By: Foday Manneh
Precisely four days before the opening game of the 2022 Qatar World Cup, Gambian football fans and enthusiasts are enjoying the thrill of national representation in the global showpiece.
Qatar hosts the global showpiece without the Gambia on the list, but the country’s representation is being parodied elsewhere to make up for a lost opportunity.
Those jokes might have been different if the Gambia’s chances were not cut short by Angola during the trials for proper qualification to the world’s biggest footballing contest.
However, whether represented in jokes or the reality of football, the Gambia will still be portrayed in Qatar in some other game assignments.
This is the media and the refereeing aspect of it, with experienced broadcaster Malik Jones and highly-rated FIFA referee Bakary Papa Gassama already housed in Doha, Qatar, ahead of their respective duties when the event begins.
“To be placed in key institutions like the media and the referees is a significant development whenever The Gambia is mentioned during the World Cup.” Malik Jones told TAT.
The veteran Gambian broadcaster is in Qatar for his second international assignment during a World Cup, having worked with the BBC as a commentator during the 2010 edition in South Africa.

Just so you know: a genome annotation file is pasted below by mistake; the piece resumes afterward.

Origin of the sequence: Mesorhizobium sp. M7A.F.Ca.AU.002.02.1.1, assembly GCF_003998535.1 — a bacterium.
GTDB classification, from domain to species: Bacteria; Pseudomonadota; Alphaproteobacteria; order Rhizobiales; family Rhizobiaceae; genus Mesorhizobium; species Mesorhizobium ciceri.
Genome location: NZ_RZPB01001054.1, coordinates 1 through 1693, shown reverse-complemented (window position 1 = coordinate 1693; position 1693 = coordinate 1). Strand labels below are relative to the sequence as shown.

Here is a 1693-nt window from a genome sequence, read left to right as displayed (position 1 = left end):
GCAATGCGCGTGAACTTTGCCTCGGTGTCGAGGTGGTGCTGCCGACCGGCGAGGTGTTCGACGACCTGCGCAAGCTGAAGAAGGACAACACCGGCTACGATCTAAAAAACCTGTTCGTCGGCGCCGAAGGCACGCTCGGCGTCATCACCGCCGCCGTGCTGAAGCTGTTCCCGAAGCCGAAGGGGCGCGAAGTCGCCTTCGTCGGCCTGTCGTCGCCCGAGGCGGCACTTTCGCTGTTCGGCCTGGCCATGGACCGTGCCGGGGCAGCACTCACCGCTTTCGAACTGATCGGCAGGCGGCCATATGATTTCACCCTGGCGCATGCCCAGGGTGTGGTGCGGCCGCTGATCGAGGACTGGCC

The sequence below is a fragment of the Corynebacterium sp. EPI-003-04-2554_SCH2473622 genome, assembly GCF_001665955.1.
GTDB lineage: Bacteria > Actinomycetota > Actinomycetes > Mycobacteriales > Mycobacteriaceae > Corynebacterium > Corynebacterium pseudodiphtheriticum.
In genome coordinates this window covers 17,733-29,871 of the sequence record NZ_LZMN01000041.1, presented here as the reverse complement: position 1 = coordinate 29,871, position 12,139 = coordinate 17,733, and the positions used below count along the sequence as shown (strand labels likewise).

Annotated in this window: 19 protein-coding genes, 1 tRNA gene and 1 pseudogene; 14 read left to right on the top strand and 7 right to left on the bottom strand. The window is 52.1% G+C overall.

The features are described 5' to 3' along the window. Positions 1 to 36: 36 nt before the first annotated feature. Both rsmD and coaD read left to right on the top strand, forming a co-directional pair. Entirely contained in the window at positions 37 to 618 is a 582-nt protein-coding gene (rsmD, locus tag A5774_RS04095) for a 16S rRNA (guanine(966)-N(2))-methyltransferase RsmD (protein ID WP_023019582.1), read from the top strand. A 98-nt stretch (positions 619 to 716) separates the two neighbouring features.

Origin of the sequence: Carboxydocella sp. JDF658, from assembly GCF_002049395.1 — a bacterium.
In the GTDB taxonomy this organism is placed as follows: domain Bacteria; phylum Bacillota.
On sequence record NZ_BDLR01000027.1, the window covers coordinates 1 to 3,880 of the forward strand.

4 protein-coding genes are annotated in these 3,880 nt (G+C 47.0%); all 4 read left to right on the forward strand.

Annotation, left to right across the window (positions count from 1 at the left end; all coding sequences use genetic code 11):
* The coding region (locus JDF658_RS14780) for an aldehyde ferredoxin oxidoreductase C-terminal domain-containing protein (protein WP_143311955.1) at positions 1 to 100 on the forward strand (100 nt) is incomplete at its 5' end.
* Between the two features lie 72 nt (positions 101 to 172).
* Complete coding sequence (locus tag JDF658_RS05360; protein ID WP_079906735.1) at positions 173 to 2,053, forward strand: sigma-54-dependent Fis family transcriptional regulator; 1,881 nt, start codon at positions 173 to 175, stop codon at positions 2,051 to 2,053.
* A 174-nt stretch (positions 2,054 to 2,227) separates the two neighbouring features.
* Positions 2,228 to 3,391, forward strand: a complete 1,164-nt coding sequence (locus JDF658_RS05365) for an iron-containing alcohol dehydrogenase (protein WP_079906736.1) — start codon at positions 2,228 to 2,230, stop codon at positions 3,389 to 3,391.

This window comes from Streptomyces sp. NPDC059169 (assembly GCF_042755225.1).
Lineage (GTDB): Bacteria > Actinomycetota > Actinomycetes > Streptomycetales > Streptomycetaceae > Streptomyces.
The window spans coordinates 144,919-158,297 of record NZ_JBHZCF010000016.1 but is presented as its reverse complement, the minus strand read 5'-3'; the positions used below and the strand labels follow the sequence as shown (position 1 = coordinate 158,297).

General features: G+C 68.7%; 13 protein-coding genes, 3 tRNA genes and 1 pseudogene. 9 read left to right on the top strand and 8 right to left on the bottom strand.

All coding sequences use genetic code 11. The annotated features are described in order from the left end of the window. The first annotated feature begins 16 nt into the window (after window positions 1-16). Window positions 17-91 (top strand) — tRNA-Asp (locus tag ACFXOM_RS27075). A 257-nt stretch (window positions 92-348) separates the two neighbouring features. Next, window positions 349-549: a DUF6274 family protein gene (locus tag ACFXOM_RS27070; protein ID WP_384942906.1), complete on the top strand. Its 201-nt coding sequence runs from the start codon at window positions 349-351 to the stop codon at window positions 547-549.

“I am working with Qatari Radio, not as a commentator, but working internally as a match analyzer and making a big input in the newsroom,” Jones said.
For Papa, it is a dream come true as the only African referee to officiate in three World Cup tournaments.
He told GRTS before his departure to the host country that his dedication and hard work made him achieve that mark.
“I am very, very happy and proud. I can say, Alhamdulilah.” Papa said.
Mr. Jones, who started enjoying life in Doha, described his stay in Qatar as welcoming and hospitable ahead of the tournament’s start.
There has been widespread protest across the globe against the World Cup in Qatar, with critics joining forces to condemn human rights abuses in the Arab Gulf country.
The experienced broadcaster, however, views things differently, saying the protests are hypocritical propaganda that weighs against Qatar while underscoring the tremendous job done by the country to host the World Cup.
“There are violations in the US where the rights of black people and other minorities are seized. In England, there is racism, particularly in football and elsewhere.”
“The world has got to stop the hypocrisy. They have to change their attitudes about what they believe in. Qatar is an Islamic state, and this has to be respected alongside their cultures.”
Jones also shared his prediction of the African nations participating in the tournament, naming the Teranga Lions of Senegal as favorites to advance to the round of 16.